Learn from successes

“Learn from failures.”

How many times have you head this statement? I, myself, have bragged about it a lot. A lot. But if we closely look at the lesson, we got to know “what not to do”. Right? Right. Who will tell us what to do?

There are a million things that one shouldn’t do. A million, and that too is my very optimistic estimate. Will you fail one million times to finally learn what to do? Not very optimal solution. So, what tells you what to do? A success.

A success story tells you what exactly is to be done and repeated.

Yes, a success story tells you what exactly is to be done and repeated. Learning from failures sounds more fun and interesting because it tells to gain something from loss, and this irony makes it interesting. Besides that, it gives us an excuse for failing - a soft corner where failing is a good thing.

What do you get from failing? A lesson. Can you sell that damn lesson to someone? No? Then, the lesson wasn’t worth it. We’ll agree that there are more failures than successes. And if being a part of the majority gives you a sense relief, then, maybe, that’s why you failed.

Embrace failure, don't plan for one.

I always say to embrace failure, not to plan for one. When I say, don’t be afraid to fail, I don’t mean failing is something you should aim for. No. Hell no! I simply mean, “you’ve failed. No problem. Try afresh, just more wise this time.”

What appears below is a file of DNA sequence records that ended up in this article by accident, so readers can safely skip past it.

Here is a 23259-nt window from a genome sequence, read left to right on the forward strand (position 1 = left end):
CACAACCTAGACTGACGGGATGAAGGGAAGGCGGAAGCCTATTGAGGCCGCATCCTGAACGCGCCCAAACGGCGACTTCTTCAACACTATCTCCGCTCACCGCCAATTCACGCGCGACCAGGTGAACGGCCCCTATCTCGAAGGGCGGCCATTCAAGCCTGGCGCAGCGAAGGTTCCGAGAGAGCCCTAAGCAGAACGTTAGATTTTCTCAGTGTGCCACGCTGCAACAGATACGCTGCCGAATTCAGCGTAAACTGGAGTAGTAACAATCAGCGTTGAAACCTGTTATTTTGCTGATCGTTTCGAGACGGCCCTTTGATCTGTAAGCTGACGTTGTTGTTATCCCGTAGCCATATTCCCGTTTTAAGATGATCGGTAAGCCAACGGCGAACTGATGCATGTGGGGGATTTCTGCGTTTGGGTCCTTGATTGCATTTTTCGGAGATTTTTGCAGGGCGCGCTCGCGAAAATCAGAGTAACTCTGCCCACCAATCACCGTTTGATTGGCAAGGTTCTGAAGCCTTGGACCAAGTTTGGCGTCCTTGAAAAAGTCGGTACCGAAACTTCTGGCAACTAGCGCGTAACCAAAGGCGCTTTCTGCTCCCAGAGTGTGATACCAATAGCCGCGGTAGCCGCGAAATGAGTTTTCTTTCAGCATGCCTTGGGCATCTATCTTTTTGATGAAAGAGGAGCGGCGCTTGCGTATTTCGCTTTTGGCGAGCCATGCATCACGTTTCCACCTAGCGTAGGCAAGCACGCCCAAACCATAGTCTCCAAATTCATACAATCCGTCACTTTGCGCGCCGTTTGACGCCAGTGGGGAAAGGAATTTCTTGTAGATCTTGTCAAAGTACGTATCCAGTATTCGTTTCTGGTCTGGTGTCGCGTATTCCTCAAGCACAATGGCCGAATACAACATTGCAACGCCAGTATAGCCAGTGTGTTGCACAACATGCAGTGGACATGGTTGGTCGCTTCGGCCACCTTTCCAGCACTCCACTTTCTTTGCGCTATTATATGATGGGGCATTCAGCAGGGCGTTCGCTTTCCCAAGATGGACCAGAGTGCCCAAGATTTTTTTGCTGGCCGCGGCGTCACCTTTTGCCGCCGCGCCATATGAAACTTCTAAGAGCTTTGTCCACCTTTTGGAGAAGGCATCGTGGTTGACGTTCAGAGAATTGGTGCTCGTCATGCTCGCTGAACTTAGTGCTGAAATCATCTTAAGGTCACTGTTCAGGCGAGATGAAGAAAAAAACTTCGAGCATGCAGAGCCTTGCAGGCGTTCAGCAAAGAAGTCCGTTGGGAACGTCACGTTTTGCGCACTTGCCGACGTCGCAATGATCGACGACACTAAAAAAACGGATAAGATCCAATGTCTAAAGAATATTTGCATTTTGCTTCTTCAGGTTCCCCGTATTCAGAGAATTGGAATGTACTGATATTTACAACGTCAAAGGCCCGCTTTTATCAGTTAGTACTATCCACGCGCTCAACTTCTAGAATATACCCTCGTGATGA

Once failed, don’t weep about it or hug it for too long. Leave it quickly and try afresh. And learn from successes, from yours and others'. It's very interesting to read, “what didn’t work”, but it is far more important to read, “what worked”.

Failure is not a great source of learning. Success is. Failure tells you what mistake not to make again. And if you are smarty pants, you won’t make the same mistake again, but you are very likely to make a different one.

You’ve been successful whole your life. Yes, the little successes that you tend to forget and the bigger ones that make headlines. They hide the truth of what needs to be done and repeated. These lessons will tell you what will work. And this is a lesson worth learning.

I agree, every experience is a learning experience - good or bad, each one. But knowing “what will work” rather than “what won’t work” sounds like a better idea, to me.

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